What does it cost to charge an electric car?
On top of the environmental benefits of an electric car, many people choose to buy an EV because of the added cost benefits.
There are specific grants and incentives for buying a new electric car, but there are also tangible financial savings once you’ve purchased an EV.
Let’s start with some good news upfront. Over the vehicle’s life, owning an electric car is likely to cost you a lot less than a petrol or diesel car. This is because the cost per mile driven in an electric vehicle is significantly less than a petrol or diesel vehicle. Plus, because electric vehicles have fewer parts, they require less maintenance.
If you want to know how much it might cost to charge and run an EV, you’ve come to the right place. Here’s our handy guide to the costs of owning an electric car.
How much does it cost to charge an electric car?
First, it’s important to know how energy consumption is measured for electric cars. A kilowatt-hour (kWh) is the amount of energy a 1,000-watt appliance uses in an hour. It’s a useful standard measurement for energy consumption.
Electric car batteries are measured in kWh and the cost of a charging point will be measured in pence per kWh. There are different places that you can charge your electric car – at home, at work or a public charge point. The cost to charge an EV is different for each of them.
The cost of charging an EV at home
You could use the manufacturer-supplied three-pin charger plug to charge your EV, but you’ll find that charging times will be lengthy. Sustained use can also cause problems with domestic sockets. For these reasons, it’s best to use a wall-mounted charging unit if you’re charging at home.
You can get a home charger installed if you have off-road parking, like a driveway or garage, and you can get power to it.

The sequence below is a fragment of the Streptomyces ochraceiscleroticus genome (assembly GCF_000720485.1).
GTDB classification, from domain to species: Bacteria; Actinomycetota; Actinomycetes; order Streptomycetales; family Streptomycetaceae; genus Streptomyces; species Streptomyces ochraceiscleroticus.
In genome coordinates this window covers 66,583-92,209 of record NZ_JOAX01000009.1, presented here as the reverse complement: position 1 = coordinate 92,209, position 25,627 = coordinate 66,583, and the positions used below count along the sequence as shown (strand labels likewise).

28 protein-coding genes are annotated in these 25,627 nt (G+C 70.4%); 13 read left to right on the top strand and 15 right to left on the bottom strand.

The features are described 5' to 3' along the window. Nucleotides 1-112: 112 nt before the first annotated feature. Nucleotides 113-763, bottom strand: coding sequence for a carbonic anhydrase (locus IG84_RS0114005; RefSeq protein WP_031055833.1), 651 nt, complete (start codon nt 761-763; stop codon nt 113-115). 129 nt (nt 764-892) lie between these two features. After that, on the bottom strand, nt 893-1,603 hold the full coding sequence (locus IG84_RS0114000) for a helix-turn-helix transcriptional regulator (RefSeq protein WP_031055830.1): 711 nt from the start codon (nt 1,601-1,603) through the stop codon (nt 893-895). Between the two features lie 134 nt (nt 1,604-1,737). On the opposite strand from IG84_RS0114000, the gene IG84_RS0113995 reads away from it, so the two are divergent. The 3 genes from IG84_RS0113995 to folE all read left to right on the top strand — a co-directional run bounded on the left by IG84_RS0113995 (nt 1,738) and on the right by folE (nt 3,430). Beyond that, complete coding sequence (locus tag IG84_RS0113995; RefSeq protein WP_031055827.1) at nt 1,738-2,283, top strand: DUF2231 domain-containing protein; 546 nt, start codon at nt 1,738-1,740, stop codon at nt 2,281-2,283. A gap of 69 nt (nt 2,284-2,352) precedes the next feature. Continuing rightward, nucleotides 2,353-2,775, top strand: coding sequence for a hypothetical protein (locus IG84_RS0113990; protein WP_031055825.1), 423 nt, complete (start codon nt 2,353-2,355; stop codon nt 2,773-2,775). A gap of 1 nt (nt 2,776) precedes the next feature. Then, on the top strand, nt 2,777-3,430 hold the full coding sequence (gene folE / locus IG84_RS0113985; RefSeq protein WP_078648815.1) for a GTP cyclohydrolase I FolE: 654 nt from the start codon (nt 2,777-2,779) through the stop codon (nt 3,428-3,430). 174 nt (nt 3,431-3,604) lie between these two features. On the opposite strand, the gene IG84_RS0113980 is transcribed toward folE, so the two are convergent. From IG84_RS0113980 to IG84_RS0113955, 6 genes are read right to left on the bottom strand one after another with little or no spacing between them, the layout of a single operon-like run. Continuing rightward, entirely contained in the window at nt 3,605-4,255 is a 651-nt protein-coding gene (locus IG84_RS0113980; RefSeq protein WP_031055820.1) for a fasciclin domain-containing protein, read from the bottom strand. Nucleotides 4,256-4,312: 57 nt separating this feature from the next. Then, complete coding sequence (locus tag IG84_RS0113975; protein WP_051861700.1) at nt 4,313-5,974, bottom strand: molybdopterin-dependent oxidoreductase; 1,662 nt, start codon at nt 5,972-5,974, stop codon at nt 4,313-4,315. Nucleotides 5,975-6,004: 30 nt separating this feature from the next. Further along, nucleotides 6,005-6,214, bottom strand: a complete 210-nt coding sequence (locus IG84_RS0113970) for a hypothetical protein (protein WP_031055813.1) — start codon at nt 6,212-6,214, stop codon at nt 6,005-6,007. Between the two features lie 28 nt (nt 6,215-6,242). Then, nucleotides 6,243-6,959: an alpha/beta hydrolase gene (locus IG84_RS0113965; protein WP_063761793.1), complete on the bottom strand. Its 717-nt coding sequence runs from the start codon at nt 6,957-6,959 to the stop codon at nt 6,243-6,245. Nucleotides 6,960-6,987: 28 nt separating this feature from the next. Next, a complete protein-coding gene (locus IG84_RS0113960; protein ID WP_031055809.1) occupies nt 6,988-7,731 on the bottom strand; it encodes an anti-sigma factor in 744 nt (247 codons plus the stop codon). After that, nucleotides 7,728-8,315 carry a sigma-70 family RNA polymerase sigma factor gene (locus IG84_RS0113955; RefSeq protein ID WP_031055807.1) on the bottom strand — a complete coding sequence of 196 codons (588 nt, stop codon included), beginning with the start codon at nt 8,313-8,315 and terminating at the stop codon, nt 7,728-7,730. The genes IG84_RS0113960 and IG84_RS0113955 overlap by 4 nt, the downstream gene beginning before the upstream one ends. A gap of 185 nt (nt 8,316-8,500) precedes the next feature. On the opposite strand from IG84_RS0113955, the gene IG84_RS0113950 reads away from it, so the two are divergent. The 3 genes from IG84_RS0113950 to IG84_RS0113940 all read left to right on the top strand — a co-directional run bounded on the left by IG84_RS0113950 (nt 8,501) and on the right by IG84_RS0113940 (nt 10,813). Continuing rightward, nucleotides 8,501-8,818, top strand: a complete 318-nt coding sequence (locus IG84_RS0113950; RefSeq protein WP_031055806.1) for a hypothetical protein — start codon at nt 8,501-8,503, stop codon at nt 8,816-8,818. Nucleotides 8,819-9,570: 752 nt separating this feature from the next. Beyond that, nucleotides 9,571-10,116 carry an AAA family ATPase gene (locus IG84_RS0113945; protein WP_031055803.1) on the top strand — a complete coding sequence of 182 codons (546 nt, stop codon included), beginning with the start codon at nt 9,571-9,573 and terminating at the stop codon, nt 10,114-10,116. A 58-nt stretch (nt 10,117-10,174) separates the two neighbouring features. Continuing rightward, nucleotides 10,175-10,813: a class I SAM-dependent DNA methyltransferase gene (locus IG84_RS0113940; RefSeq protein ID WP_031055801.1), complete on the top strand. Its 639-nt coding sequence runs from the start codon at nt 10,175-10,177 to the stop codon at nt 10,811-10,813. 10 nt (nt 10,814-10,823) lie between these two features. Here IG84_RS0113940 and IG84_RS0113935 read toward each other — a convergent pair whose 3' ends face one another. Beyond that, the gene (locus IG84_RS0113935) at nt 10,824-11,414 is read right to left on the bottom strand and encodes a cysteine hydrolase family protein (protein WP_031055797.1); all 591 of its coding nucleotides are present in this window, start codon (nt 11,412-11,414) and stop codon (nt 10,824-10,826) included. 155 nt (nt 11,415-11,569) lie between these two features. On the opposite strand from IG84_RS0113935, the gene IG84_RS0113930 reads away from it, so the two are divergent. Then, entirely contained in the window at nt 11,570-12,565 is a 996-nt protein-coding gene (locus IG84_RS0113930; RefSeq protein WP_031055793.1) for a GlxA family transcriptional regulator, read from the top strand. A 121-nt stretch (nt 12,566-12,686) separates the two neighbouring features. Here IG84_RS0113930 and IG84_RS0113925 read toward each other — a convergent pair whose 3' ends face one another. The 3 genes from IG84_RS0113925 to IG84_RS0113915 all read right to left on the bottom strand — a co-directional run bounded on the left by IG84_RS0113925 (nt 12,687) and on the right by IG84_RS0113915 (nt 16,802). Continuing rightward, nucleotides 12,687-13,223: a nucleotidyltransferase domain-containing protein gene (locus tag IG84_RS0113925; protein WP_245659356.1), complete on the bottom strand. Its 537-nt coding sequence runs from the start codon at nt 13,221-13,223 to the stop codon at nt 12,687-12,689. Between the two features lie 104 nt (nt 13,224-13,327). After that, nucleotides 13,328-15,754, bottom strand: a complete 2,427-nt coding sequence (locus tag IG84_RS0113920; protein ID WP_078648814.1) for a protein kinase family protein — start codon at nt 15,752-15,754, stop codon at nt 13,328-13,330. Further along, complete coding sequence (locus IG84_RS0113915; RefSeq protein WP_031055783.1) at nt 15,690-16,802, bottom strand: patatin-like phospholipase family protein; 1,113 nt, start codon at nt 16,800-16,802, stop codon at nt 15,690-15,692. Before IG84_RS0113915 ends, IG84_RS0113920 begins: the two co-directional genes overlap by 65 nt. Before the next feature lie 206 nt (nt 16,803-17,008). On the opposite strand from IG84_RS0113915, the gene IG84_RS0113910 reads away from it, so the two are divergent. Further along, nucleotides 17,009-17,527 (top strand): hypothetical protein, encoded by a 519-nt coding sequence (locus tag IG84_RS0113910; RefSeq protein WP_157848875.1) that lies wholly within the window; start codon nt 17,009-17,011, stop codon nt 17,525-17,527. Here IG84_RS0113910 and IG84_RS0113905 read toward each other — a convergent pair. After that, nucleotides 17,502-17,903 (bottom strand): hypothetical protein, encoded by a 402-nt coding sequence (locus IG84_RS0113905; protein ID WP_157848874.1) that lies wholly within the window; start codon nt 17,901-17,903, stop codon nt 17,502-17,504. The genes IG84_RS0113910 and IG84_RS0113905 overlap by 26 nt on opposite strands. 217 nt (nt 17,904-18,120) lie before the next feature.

You can choose between a tethered unit (with a charging cable permanently attached) or an untethered unit. Either way, you’ll need to get the unit installed by a qualified electrician.
Luckily, the UK government is offering a £350 grant towards the installation of a charger.
Prices will vary, but you can expect to pay around £500 for a wall-mounted home charger with the grant.
The cost of charging at home will depend on the amount of charging you do, the type of charger you have and your electricity tariff.
According to data supplied by Pod Point (August 2021), charging an electric vehicle at home costs around £9.20 for a 60kWh vehicle. This will provide approximately 200 miles of range, depending on your vehicle.
Let’s take the MG ZS EV with a 44.5 kWh battery as an example. The average cost it would take to charge this battery from empty is £6.23. With a range of 163 miles, this works out at just 3.8 pence per mile. There is now a range of off-peak tariffs that are designed especially for EV drivers. With these tariffs, you can often pay as little as 5p per kWh, which means less than 1.5 pence per mile, or £2.23 for a full charge equivalent on an MG ZS EV. You can find out more on the MG website.
The cost of charging an EV at work
Companies are starting to see the benefits of offering charging points for staff with electric cars.